“The pancreas, too; sugar is a temptation. Sight, smell, taste, touch; I’ve got them all covered.”

“Isn’t it your brain, though, that really understands things to be sinful and wants to do them?”

There was a pause. “I really wish you hadn’t said that,” said Brian.

Tuesday, July 7, 2009

Four Pillars

The great wings swept through the void as the black, horned thing flew downward. Distant lights glimmered in the darkness. The sorcerer was cradled in the taloned hands, nestled like an infant against the fire-scarred chest. It reeked of brimstone.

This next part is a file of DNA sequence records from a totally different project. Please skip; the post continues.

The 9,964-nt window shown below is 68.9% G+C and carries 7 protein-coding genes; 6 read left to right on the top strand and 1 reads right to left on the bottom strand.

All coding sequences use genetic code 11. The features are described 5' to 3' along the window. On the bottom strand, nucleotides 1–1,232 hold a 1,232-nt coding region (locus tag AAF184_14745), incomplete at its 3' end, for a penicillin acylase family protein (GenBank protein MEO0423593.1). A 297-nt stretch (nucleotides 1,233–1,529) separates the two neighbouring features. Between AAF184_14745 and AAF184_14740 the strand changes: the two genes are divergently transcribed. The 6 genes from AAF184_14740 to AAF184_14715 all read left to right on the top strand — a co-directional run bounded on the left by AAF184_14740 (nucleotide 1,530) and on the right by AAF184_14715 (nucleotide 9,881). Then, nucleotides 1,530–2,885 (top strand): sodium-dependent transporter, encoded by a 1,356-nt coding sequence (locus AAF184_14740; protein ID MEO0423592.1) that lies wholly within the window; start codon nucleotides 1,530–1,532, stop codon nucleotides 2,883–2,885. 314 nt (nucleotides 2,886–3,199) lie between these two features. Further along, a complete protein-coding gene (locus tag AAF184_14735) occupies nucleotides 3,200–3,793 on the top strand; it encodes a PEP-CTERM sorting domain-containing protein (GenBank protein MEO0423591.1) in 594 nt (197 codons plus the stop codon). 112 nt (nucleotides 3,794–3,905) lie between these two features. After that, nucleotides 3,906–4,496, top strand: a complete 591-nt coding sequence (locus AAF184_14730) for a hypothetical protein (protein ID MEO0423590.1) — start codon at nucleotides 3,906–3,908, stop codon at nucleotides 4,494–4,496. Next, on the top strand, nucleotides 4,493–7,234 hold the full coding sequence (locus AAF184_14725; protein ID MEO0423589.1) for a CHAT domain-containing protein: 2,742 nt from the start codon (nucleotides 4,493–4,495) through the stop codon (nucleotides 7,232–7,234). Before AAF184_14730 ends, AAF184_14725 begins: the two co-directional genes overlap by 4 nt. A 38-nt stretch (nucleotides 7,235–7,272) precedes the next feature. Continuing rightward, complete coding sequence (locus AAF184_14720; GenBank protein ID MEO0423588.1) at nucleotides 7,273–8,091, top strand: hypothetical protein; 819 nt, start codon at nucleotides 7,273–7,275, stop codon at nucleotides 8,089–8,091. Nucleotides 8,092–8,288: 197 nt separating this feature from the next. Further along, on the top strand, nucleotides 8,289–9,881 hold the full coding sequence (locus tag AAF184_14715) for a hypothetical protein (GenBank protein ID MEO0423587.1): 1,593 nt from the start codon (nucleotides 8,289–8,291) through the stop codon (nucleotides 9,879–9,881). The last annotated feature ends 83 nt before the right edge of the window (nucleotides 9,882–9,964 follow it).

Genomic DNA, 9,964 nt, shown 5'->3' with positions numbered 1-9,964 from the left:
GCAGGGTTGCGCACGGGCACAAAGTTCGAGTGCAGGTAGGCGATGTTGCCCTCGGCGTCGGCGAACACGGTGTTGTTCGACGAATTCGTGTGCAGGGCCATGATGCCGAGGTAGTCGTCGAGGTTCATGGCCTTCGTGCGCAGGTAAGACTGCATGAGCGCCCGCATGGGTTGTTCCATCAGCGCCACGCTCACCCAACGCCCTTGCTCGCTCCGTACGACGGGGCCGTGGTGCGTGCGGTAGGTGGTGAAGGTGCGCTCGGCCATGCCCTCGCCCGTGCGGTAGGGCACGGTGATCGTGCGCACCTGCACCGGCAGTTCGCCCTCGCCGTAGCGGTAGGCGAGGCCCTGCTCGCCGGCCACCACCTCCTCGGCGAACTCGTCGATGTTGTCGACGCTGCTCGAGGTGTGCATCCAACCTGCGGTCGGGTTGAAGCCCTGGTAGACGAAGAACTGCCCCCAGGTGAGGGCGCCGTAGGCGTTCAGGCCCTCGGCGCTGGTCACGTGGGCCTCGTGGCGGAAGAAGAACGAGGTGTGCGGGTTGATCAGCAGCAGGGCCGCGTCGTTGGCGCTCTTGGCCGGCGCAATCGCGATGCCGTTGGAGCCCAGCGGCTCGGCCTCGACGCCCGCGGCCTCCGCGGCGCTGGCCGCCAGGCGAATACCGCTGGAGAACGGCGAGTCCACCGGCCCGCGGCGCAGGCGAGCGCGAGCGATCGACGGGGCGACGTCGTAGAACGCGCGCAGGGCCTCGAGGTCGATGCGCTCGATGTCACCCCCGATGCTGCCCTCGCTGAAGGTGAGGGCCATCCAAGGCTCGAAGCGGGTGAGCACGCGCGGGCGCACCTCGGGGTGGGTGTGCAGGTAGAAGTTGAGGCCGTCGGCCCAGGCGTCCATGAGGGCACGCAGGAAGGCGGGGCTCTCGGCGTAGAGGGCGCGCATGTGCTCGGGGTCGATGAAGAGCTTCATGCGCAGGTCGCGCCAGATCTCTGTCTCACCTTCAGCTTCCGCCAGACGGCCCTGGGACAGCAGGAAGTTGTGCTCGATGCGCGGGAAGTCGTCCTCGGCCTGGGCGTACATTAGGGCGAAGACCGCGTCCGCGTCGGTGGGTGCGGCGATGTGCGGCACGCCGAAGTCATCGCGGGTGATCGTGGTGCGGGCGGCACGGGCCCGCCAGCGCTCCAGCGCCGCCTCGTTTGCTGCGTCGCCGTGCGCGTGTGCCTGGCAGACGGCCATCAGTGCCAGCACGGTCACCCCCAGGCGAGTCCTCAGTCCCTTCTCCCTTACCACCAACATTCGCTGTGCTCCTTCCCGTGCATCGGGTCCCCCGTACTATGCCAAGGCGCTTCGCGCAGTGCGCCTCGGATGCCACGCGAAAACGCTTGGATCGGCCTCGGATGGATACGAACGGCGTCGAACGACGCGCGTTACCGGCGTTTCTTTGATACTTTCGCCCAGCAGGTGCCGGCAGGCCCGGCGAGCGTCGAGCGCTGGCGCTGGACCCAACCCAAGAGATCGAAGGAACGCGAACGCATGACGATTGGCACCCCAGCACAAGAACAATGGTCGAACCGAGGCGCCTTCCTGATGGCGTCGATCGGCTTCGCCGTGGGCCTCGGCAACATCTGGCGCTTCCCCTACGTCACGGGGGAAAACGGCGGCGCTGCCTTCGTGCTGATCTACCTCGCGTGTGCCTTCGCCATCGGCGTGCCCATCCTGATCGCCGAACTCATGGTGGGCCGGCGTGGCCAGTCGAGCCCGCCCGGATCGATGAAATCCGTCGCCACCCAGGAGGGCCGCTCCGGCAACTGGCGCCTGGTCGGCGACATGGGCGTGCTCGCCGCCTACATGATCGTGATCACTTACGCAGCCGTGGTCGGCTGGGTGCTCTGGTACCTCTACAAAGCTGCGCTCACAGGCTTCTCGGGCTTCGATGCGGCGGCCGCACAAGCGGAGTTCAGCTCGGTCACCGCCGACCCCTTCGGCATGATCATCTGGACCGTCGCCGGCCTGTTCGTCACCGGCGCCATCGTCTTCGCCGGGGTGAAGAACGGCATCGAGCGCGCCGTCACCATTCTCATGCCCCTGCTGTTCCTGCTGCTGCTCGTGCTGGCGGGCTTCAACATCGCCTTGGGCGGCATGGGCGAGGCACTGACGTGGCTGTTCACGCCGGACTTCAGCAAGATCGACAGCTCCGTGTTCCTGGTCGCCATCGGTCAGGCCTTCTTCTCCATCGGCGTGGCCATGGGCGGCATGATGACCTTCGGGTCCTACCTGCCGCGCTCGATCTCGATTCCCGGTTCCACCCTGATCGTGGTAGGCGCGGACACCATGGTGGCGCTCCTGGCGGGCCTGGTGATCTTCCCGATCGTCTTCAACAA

“We are passing now through the heart of the world,” said the demon. “The light you see ahead. That is the cavern of the Pillars of the Four Elements.”

The sorcerer nodded. “Yes, yes. I’ve read of the place. The foundations of all matter. Fire, earth, air, and water.”

The demon shook its head. “No. Faith, Hope, Love… and Regret.”

Monday, July 6, 2009

A Humble Servant of Science

“Everything I have done,” said Doctor Geisteskrank, “I have done to advance human knowledge and understanding. I regret nothing.”

The rhythmic slamming was growing louder as the door bent farther and farther out of its frame. The small closet was decidedly cramped with both of them in it.

“How exactly does this advance human knowledge?” asked Bartlett. A coil of wire had fallen around his head, adorning him like a necklace. The door squealed as it lost a hinge. A scaled claw was briefly visible in the gap.